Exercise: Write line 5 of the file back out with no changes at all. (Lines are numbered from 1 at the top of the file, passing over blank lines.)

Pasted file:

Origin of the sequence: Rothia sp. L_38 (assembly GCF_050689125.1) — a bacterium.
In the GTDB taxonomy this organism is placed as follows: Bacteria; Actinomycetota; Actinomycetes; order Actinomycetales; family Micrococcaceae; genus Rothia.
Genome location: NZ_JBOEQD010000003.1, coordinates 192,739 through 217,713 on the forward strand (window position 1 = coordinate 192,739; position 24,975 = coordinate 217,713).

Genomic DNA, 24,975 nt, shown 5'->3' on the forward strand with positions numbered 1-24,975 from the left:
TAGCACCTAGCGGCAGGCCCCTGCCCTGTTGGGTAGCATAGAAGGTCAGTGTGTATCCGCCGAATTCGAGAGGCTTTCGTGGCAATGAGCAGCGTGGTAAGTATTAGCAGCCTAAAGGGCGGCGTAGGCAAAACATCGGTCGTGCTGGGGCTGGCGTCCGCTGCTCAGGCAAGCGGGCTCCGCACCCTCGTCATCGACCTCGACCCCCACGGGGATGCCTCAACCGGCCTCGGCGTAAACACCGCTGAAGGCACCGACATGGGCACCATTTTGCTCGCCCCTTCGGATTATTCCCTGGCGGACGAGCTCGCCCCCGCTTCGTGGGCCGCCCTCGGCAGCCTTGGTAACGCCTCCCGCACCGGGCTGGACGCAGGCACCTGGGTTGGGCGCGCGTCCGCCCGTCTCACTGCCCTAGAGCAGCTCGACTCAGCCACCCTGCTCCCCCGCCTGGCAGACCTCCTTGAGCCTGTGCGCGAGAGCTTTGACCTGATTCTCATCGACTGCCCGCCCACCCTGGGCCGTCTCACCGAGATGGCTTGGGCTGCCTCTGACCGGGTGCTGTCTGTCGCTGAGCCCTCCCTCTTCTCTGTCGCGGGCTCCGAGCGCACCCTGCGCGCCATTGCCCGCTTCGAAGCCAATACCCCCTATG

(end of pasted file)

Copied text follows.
TAGCACCTAGCGGCAGGCCCCTGCCCTGTTGGGTAGCATAGAAGGTCAGTGTGTATCCGCCGAATTCGAGAGGCTTTCGTGGCAATGAGCAGCGTGGTAAGTATTAGCAGCCTAAAGGGCGGCGTAGGCAAAACATCGGTCGTGCTGGGGCTGGCGTCCGCTGCTCAGGCAAGCGGGCTCCGCACCCTCGTCATCGACCTCGACCCCCACGGGGATGCCTCAACCGGCCTCGGCGTAAACACCGCTGAAGGCACCGACATGGGCACCATTTTGCTCGCCCCTTCGGATTATTCCCTGGCGGACGAGCTCGCCCCCGCTTCGTGGGCCGCCCTCGGCAGCCTTGGTAACGCCTCCCGCACCGGGCTGGACGCAGGCACCTGGGTTGGGCGCGCGTCCGCCCGTCTCACTGCCCTAGAGCAGCTCGACTCAGCCACCCTGCTCCCCCGCCTGGCAGACCTCCTTGAGCCTGTGCGCGAGAGCTTTGACCTGATTCTCATCGACTGCCCGCCCACCCTGGGCCGTCTCACCGAGATGGCTTGGGCTGCCTCTGACCGGGTGCTGTCTGTCGCTGAGCCCTCCCTCTTCTCTGTCGCGGGCTCCGAGCGCACCCTGCGCGCCATTGCCCGCTTCGAAGCCAATACCCCCTATG